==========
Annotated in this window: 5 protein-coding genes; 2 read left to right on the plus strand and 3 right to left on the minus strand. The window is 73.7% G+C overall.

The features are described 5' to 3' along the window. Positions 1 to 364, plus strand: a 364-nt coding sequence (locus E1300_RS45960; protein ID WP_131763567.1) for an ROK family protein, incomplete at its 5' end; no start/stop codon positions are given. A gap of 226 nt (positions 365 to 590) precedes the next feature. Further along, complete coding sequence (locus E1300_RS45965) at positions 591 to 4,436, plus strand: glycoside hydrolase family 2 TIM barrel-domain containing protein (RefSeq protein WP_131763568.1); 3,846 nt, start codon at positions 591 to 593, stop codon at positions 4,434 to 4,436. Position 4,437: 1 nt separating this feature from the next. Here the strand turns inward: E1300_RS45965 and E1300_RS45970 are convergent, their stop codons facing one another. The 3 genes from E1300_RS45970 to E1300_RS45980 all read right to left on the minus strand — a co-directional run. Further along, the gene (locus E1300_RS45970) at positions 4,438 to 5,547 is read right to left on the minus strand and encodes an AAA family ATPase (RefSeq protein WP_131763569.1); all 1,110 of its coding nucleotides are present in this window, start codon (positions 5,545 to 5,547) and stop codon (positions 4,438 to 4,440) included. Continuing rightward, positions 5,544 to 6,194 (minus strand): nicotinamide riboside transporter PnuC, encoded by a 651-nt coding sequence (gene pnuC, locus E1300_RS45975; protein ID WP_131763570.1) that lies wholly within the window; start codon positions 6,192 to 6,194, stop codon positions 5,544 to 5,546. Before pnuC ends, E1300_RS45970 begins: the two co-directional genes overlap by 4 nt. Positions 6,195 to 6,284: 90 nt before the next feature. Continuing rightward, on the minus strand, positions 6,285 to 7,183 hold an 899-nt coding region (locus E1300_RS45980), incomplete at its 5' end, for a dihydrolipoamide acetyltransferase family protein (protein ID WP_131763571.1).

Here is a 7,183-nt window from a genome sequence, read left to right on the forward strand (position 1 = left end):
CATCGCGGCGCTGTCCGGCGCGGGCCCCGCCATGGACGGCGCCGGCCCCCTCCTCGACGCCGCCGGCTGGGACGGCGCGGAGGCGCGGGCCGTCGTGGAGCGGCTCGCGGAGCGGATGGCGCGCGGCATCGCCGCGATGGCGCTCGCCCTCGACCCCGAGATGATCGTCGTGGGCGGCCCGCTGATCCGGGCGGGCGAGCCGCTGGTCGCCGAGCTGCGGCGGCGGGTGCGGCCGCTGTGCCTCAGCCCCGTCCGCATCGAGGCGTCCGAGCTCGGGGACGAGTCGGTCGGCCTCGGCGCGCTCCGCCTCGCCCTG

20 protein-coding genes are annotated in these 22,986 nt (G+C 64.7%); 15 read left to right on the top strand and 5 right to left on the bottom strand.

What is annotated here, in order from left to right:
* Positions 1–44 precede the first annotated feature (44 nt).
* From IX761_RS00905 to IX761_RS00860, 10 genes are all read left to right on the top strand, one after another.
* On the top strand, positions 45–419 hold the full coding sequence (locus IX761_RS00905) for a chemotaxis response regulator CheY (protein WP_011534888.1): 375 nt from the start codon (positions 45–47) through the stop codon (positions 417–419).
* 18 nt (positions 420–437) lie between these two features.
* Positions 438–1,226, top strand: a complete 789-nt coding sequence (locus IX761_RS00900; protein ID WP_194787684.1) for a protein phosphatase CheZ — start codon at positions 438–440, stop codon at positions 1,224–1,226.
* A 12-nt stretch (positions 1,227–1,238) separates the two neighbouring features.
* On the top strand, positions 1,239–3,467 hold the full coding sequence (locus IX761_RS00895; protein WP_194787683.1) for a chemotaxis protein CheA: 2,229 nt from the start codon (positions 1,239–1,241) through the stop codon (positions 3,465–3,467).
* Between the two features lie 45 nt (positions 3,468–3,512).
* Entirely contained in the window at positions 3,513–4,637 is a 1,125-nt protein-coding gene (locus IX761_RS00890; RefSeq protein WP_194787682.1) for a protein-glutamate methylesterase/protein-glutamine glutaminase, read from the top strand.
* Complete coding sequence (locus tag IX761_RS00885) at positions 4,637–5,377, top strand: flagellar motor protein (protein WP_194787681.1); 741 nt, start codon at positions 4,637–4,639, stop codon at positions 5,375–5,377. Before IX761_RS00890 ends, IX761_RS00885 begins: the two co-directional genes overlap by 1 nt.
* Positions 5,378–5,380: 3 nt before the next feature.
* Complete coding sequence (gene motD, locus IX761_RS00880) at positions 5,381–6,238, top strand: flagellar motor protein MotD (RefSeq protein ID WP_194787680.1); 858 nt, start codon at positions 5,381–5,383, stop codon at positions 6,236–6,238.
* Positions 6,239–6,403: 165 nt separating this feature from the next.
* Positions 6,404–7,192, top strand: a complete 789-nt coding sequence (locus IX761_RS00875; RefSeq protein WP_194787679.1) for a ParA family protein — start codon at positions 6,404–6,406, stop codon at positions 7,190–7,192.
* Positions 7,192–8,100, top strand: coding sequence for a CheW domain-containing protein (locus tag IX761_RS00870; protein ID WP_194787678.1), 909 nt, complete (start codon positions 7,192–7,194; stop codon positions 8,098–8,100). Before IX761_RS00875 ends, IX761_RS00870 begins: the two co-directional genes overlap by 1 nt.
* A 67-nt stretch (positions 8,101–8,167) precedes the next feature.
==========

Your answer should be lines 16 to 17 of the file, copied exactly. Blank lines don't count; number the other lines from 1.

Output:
* Complete coding sequence (locus tag IX761_RS00885) at positions 4,637–5,377, top strand: flagellar motor protein (protein WP_194787681.1); 741 nt, start codon at positions 4,637–4,639, stop codon at positions 5,375–5,377. Before IX761_RS00890 ends, IX761_RS00885 begins: the two co-directional genes overlap by 1 nt.
* Positions 5,378–5,380: 3 nt before the next feature.